LITTLE VILLAGE — A faith-based nonprofit is opening a food pantry to help families struggling with food insecurity in Little Village.
New Life Centers will open a food pantry at a former corner store at 2701 S. Lawndale Ave. in 2021, Executive Director Matt DeMateo said.
The full-time food pantry is opening in direct response to the exploding need for food assistance as many Little Village residents remain unemployed or are struggling financially during the coronavirus pandemic, DeMateo said.
With the help of partners and donors, New Life Centers bought the building on the corner of Lawndale and 27th Street to make way for the food pantry, which will be named El Mercado, DeMateo said.
“The need is massive,” DeMateo said. “We’ve seen it rise even more.”
The first floor of El Mercado, or The Market, will be set up like a grocery store where neighbors can select their food for free.
“It will be client choice,” DeMateo said.
On the second floor, staff and volunteers will help connect families with longer-term resources, including the Supplemental Nutrition Assistance Program.
The nonprofit is completing the rehabilitation of the building and hopes to open in three months, DeMateo said.
“It’s all community-designed, community-built, so we are excited for that,” he said.
The group is planning a large mural focused on unity for the outside of the building. The idea comes from the work of New Life Centers street outreach workers, who helped quell violence between Latino and Black communities during unrest this summer.
“It’ll be talking about one Lawndale” connecting North and South Lawndale, DeMateo said.
When the pandemic hit Chicago, Little Village residents who were laid off from their jobs turned to groups like New Life Centers for support.
Before the pandemic, the faith-based organization served about 100 families per week out of the church basement at 2657 S. Lawndale Ave., DeMateo said. But the group saw a surge of neighbors lining up at food distribution days, and the organization began feeding 6,000 families per week, DeMateo said.
New Life also connected with the Greater Chicago Food Depository in May to greatly expand its food distribution efforts at seven sites on the South and West sides. DeMateo estimates they have given out 7.8 million pounds of food to more than 700,000 people over the past six months through that partnership.
National nonprofit Feeding America estimates 785,890 people in Cook County are food insecure. There’s been a 51 percent increase in people struggling with food insecurity since 2018, according to a Greater Chicago Food Depository analysis.
The Food Depository’s network of food pantries and partners have recorded up to 150 percent increases in people needing food assistance during the pandemic, according to its year-end report. It’s the biggest hunger crisis the organization has seen in its 41-year history.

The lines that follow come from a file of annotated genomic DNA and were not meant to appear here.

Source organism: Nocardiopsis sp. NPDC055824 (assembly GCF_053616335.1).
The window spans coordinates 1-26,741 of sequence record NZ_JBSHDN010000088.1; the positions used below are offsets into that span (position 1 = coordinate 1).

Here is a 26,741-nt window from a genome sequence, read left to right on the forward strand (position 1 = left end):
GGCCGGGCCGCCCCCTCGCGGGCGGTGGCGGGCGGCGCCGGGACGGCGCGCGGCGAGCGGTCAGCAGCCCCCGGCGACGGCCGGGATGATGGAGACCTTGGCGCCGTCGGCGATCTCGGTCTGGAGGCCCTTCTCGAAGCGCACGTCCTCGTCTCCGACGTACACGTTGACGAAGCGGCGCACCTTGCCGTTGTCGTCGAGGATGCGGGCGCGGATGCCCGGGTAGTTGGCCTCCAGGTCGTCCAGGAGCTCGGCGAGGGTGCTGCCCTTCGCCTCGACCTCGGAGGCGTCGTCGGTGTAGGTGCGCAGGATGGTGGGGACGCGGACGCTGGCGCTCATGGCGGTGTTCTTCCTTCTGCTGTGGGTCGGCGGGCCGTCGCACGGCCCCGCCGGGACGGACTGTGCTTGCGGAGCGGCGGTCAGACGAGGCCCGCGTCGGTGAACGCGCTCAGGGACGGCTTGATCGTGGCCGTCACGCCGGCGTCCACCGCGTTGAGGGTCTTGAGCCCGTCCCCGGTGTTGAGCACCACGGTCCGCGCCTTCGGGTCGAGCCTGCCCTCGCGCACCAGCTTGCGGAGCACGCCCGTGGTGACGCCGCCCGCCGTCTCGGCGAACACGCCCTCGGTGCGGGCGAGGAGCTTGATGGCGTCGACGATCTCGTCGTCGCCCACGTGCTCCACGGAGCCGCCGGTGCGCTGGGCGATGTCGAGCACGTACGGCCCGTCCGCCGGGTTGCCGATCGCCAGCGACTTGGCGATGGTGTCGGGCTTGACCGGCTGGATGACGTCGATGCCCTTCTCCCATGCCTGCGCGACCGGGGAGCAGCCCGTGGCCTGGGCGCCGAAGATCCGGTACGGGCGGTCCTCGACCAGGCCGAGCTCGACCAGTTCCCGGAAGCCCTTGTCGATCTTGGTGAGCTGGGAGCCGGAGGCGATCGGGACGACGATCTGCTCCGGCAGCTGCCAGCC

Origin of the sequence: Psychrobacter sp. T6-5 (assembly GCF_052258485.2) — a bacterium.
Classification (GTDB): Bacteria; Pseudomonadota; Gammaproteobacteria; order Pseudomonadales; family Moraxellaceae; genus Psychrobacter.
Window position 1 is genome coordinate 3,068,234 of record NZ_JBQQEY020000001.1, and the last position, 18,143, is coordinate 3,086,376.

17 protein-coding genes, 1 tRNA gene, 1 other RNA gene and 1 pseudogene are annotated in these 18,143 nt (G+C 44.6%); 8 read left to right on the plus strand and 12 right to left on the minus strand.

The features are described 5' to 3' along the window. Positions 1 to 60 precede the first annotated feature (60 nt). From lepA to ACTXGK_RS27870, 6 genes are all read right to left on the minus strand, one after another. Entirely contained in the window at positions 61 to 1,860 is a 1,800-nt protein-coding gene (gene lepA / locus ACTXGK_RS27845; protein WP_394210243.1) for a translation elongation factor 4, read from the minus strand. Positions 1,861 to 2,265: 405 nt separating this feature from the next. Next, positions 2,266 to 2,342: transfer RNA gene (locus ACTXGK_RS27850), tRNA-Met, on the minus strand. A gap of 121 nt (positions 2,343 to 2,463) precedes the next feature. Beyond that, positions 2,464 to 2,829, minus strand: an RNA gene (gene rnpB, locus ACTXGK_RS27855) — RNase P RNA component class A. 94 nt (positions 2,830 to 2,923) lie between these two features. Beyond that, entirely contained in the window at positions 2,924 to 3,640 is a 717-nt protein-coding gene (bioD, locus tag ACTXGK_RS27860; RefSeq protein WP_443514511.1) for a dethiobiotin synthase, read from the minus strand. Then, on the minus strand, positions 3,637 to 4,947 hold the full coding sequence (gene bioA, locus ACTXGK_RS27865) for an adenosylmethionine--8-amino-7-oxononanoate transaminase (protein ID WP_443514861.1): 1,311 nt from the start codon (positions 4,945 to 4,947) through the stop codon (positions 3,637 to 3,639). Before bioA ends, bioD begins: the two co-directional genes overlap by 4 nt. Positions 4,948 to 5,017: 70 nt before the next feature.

Systemic inequities over generations have led to disproportionate rates of poverty and food insecurity among Black and Latino families. Black and Hispanic households face food insecurity at more than double the rates of white households, according to the U.S. Department of Agriculture.
The coronavirus crisis has widened those gaps, leaving people of color more likely to become sick with COVID-19 and suffer from the economic fallout, leading to struggles meeting basic needs. A recent Northwestern University study showed four in 10 Black and Latino households with children report they are food insecure.
Groups across the city have worked to address food insecurity through weekly food distribution in Gage Park, the expansion of a food pantry in Pilsen, a free soul food restaurant in West Garfield Park, and a volunteer effort to bring a network of refrigerators to the South and West sides.
Ahead of Christmas, New Life Centers and the Greater Chicago Food Depository gave away more than 2,500 turkeys, hams and other fixings outside of the planned food pantry. Residents lined Lawndale with pushcarts, while cars lined several blocks to pick up food.
While volunteers and staff work on setting up the pantry, DeMateo said the priority is making sure families are getting food now.
“Right now we are in COVID mode,” DeMateo said. “We are mass pushing a ton of food through. We have lines like this every Tuesday, Thursday and Friday.”
DeMateo envisions life after coronavirus where “families can drop off their kids at school, mom can come do aerobics [at New Life Centers]. They can come get groceries, any mentoring they need,” he said.
“We want to wrap around the whole family and try to walk with them,” DeMateo said.
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